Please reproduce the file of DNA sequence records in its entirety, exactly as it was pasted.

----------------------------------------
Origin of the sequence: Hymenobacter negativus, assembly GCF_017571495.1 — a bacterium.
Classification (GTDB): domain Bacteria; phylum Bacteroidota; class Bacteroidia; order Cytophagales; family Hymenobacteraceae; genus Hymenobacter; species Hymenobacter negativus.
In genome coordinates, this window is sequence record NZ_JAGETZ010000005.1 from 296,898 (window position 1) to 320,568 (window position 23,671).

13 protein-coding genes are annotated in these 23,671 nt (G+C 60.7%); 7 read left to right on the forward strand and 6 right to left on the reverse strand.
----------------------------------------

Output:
Origin of the sequence: Hymenobacter negativus, assembly GCF_017571495.1 — a bacterium.
Classification (GTDB): domain Bacteria; phylum Bacteroidota; class Bacteroidia; order Cytophagales; family Hymenobacteraceae; genus Hymenobacter; species Hymenobacter negativus.
In genome coordinates, this window is sequence record NZ_JAGETZ010000005.1 from 296,898 (window position 1) to 320,568 (window position 23,671).

13 protein-coding genes are annotated in these 23,671 nt (G+C 60.7%); 7 read left to right on the forward strand and 6 right to left on the reverse strand.